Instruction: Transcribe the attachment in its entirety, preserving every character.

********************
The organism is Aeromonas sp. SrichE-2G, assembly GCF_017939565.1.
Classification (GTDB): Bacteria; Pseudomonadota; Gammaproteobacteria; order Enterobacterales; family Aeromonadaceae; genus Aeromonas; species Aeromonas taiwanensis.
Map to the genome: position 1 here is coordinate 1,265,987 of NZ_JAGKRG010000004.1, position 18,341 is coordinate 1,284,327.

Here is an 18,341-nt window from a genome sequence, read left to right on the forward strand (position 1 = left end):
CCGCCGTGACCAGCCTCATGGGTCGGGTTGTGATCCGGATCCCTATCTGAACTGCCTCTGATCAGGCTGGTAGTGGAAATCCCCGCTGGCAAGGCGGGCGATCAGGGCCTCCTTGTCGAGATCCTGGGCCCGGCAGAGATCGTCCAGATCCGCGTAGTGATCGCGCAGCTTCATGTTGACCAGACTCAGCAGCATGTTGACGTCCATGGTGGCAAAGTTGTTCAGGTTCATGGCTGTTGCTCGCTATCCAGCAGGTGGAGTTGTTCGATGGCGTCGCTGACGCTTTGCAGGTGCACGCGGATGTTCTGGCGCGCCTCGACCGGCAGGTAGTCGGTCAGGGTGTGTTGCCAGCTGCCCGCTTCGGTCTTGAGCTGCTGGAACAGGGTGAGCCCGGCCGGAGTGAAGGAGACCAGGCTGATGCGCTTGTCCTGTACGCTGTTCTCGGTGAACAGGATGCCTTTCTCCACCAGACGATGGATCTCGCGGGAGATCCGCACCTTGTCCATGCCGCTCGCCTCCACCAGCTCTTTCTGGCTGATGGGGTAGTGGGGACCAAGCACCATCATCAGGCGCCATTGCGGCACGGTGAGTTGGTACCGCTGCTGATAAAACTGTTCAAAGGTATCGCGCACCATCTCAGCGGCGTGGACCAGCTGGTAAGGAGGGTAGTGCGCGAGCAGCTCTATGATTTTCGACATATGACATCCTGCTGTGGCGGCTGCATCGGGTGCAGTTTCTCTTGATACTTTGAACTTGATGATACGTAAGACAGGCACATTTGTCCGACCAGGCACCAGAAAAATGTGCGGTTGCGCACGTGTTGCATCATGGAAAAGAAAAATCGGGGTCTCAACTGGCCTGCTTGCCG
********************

The organism is Aeromonas sp. SrichE-2G, assembly GCF_017939565.1.
Classification (GTDB): Bacteria; Pseudomonadota; Gammaproteobacteria; order Enterobacterales; family Aeromonadaceae; genus Aeromonas; species Aeromonas taiwanensis.
Map to the genome: position 1 here is coordinate 1,265,987 of NZ_JAGKRG010000004.1, position 18,341 is coordinate 1,284,327.

Here is an 18,341-nt window from a genome sequence, read left to right on the forward strand (position 1 = left end):
CCGCCGTGACCAGCCTCATGGGTCGGGTTGTGATCCGGATCCCTATCTGAACTGCCTCTGATCAGGCTGGTAGTGGAAATCCCCGCTGGCAAGGCGGGCGATCAGGGCCTCCTTGTCGAGATCCTGGGCCCGGCAGAGATCGTCCAGATCCGCGTAGTGATCGCGCAGCTTCATGTTGACCAGACTCAGCAGCATGTTGACGTCCATGGTGGCAAAGTTGTTCAGGTTCATGGCTGTTGCTCGCTATCCAGCAGGTGGAGTTGTTCGATGGCGTCGCTGACGCTTTGCAGGTGCACGCGGATGTTCTGGCGCGCCTCGACCGGCAGGTAGTCGGTCAGGGTGTGTTGCCAGCTGCCCGCTTCGGTCTTGAGCTGCTGGAACAGGGTGAGCCCGGCCGGAGTGAAGGAGACCAGGCTGATGCGCTTGTCCTGTACGCTGTTCTCGGTGAACAGGATGCCTTTCTCCACCAGACGATGGATCTCGCGGGAGATCCGCACCTTGTCCATGCCGCTCGCCTCCACCAGCTCTTTCTGGCTGATGGGGTAGTGGGGACCAAGCACCATCATCAGGCGCCATTGCGGCACGGTGAGTTGGTACCGCTGCTGATAAAACTGTTCAAAGGTATCGCGCACCATCTCAGCGGCGTGGACCAGCTGGTAAGGAGGGTAGTGCGCGAGCAGCTCTATGATTTTCGACATATGACATCCTGCTGTGGCGGCTGCATCGGGTGCAGTTTCTCTTGATACTTTGAACTTGATGATACGTAAGACAGGCACATTTGTCCGACCAGGCACCAGAAAAATGTGCGGTTGCGCACGTGTTGCATCATGGAAAAGAAAAATCGGGGTCTCAACTGGCCTGCTTGCCG